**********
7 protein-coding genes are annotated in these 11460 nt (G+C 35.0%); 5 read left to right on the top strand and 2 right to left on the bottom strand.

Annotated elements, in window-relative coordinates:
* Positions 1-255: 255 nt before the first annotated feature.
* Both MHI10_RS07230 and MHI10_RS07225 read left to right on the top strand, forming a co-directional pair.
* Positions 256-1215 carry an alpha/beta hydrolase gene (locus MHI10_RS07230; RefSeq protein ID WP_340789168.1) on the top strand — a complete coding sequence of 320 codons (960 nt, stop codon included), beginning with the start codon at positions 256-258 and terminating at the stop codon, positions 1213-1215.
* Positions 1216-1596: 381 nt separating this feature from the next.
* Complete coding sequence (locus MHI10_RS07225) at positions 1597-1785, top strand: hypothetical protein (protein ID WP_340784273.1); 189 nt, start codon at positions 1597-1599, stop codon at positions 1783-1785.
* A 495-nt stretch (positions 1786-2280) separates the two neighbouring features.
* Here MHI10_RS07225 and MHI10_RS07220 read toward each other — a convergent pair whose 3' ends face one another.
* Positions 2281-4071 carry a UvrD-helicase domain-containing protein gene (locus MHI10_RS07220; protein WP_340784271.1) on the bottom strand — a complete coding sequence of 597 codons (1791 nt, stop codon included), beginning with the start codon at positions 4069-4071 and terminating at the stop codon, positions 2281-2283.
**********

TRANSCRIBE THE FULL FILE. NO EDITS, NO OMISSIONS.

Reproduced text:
7 protein-coding genes are annotated in these 11460 nt (G+C 35.0%); 5 read left to right on the top strand and 2 right to left on the bottom strand.

Annotated elements, in window-relative coordinates:
* Positions 1-255: 255 nt before the first annotated feature.
* Both MHI10_RS07230 and MHI10_RS07225 read left to right on the top strand, forming a co-directional pair.
* Positions 256-1215 carry an alpha/beta hydrolase gene (locus MHI10_RS07230; RefSeq protein ID WP_340789168.1) on the top strand — a complete coding sequence of 320 codons (960 nt, stop codon included), beginning with the start codon at positions 256-258 and terminating at the stop codon, positions 1213-1215.
* Positions 1216-1596: 381 nt separating this feature from the next.
* Complete coding sequence (locus MHI10_RS07225) at positions 1597-1785, top strand: hypothetical protein (protein ID WP_340784273.1); 189 nt, start codon at positions 1597-1599, stop codon at positions 1783-1785.
* A 495-nt stretch (positions 1786-2280) separates the two neighbouring features.
* Here MHI10_RS07225 and MHI10_RS07220 read toward each other — a convergent pair whose 3' ends face one another.
* Positions 2281-4071 carry a UvrD-helicase domain-containing protein gene (locus MHI10_RS07220; protein WP_340784271.1) on the bottom strand — a complete coding sequence of 597 codons (1791 nt, stop codon included), beginning with the start codon at positions 4069-4071 and terminating at the stop codon, positions 2281-2283.